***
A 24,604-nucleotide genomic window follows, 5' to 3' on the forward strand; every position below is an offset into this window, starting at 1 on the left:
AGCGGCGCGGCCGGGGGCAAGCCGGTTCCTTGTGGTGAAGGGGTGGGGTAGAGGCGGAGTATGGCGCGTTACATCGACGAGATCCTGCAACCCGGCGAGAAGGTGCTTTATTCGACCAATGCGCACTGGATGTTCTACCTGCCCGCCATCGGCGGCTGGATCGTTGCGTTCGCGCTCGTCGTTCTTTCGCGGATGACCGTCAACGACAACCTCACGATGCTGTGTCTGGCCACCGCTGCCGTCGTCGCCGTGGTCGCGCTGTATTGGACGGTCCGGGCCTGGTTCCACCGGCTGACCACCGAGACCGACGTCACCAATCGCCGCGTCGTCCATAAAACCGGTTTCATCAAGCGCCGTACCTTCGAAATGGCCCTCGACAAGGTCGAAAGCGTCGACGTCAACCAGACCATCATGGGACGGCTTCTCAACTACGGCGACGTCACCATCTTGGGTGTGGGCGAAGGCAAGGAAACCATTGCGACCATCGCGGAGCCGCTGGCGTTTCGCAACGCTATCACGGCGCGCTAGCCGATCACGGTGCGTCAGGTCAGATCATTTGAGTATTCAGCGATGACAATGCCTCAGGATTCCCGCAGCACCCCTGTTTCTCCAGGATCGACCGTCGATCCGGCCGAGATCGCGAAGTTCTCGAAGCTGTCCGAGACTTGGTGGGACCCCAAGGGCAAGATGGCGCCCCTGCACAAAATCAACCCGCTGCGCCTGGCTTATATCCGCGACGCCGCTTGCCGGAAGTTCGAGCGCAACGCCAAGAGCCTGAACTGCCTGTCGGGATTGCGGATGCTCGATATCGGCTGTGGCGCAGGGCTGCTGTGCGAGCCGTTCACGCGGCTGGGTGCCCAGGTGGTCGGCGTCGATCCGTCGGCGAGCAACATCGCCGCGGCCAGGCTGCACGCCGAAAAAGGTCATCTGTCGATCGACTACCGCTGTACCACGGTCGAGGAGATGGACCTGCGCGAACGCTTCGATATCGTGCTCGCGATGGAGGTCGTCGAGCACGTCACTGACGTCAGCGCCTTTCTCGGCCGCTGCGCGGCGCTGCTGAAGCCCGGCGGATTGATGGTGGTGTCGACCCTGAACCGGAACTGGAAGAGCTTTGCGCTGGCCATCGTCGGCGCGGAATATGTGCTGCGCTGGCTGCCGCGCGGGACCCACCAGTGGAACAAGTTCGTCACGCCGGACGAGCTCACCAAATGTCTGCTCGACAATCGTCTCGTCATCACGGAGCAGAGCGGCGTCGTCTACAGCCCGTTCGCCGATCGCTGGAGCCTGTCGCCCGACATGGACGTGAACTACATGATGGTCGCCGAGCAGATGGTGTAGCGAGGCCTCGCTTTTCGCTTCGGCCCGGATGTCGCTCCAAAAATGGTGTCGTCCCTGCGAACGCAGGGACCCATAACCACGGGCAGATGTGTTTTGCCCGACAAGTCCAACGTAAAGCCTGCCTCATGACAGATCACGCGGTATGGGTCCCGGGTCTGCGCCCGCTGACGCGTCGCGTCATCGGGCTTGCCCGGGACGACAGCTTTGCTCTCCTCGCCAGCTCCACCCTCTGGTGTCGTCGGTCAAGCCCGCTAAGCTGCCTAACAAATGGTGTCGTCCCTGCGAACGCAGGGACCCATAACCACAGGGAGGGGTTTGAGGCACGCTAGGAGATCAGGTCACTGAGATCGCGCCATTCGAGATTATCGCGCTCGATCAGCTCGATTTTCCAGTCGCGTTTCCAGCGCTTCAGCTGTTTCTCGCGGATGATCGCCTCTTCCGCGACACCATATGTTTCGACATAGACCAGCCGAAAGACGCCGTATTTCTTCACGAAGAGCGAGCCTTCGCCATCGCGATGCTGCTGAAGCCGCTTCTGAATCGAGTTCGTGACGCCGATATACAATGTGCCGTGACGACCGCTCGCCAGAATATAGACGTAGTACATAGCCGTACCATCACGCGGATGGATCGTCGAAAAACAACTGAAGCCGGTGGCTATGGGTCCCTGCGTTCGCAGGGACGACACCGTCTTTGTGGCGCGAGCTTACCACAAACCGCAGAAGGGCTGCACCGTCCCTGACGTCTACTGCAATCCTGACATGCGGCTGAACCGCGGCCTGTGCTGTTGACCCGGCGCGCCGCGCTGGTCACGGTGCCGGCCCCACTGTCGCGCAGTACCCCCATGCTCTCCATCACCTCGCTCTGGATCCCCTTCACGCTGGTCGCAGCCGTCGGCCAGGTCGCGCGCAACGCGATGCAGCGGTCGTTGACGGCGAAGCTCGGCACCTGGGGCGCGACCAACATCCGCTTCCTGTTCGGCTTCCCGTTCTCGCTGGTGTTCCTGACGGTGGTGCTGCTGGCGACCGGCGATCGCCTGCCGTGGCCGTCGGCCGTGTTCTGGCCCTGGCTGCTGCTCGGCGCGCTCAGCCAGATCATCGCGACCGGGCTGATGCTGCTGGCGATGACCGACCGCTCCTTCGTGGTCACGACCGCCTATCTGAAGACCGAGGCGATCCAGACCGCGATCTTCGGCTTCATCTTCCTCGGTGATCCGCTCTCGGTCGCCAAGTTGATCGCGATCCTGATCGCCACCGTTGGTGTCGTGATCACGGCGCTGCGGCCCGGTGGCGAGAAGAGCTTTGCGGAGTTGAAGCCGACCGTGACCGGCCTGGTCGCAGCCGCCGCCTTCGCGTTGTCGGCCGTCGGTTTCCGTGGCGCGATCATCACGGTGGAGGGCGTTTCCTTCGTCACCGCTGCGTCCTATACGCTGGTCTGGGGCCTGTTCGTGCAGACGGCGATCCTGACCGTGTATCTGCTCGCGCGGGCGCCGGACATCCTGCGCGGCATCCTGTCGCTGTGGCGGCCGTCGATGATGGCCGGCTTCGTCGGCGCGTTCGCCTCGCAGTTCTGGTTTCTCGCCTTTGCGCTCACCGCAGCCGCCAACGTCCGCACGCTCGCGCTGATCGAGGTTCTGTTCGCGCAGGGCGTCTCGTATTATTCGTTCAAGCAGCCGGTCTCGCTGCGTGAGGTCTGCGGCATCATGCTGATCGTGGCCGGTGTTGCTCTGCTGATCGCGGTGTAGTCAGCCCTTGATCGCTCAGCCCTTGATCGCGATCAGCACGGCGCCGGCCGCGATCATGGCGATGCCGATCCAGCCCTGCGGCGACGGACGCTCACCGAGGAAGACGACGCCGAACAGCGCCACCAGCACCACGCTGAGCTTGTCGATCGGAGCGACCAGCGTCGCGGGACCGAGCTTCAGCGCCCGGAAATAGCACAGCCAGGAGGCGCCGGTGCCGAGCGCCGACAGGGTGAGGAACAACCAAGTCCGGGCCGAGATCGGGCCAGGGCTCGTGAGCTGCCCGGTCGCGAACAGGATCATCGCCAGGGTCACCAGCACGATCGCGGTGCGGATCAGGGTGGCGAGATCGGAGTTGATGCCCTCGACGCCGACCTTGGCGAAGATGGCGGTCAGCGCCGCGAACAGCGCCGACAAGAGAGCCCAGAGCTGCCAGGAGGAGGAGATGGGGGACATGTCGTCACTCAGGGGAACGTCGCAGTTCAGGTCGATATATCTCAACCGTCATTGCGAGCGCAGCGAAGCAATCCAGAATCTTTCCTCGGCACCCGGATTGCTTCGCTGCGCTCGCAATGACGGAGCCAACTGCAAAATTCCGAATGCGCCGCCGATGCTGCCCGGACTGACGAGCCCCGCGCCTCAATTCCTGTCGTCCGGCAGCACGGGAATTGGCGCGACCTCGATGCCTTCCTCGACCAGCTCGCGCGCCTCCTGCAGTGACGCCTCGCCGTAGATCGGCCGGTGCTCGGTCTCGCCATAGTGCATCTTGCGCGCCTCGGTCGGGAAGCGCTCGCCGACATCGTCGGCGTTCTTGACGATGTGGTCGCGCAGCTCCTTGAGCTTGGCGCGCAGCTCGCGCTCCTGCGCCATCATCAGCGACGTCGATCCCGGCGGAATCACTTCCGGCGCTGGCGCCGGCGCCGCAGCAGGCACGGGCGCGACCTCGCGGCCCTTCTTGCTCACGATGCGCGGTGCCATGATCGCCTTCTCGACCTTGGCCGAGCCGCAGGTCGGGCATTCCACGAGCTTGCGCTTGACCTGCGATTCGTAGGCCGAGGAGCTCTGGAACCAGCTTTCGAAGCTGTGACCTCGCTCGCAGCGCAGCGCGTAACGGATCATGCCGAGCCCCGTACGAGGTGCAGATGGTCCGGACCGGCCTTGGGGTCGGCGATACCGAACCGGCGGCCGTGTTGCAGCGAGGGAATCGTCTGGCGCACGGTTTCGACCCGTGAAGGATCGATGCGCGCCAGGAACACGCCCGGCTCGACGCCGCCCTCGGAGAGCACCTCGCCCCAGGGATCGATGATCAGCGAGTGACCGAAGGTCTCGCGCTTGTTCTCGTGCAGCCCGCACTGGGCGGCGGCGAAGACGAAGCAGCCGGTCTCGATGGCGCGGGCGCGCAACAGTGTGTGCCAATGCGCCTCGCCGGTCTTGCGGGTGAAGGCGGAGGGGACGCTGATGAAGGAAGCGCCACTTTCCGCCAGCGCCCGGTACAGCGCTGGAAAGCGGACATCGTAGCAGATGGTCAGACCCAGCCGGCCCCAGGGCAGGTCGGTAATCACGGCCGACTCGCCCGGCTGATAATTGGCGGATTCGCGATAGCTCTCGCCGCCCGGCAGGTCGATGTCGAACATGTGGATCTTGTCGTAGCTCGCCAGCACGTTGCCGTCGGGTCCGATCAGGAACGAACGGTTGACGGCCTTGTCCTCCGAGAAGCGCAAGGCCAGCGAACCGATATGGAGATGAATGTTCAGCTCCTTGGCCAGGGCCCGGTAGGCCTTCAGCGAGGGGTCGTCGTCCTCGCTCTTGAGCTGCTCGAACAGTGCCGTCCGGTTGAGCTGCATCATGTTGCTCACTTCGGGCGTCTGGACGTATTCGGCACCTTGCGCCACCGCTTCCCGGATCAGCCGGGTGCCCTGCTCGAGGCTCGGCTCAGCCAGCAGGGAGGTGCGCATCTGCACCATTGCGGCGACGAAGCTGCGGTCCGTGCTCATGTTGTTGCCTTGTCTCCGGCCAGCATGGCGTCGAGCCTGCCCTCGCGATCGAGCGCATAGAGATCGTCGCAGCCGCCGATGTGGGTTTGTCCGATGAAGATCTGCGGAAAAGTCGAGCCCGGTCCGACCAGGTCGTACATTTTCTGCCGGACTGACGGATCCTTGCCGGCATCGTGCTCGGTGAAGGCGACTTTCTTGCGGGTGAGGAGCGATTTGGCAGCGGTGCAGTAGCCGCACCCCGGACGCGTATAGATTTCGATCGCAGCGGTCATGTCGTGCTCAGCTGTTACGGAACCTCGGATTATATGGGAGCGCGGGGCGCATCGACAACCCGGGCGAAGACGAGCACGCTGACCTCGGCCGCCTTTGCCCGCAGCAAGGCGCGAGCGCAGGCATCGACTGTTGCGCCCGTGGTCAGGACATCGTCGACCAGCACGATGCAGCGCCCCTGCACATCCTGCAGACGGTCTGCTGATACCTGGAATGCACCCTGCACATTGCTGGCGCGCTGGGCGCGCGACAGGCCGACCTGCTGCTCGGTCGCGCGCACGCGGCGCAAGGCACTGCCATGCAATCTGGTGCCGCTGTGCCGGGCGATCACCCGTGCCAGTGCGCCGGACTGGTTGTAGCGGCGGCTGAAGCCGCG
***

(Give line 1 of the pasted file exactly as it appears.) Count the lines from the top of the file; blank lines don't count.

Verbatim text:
A 24,604-nucleotide genomic window follows, 5' to 3' on the forward strand; every position below is an offset into this window, starting at 1 on the left: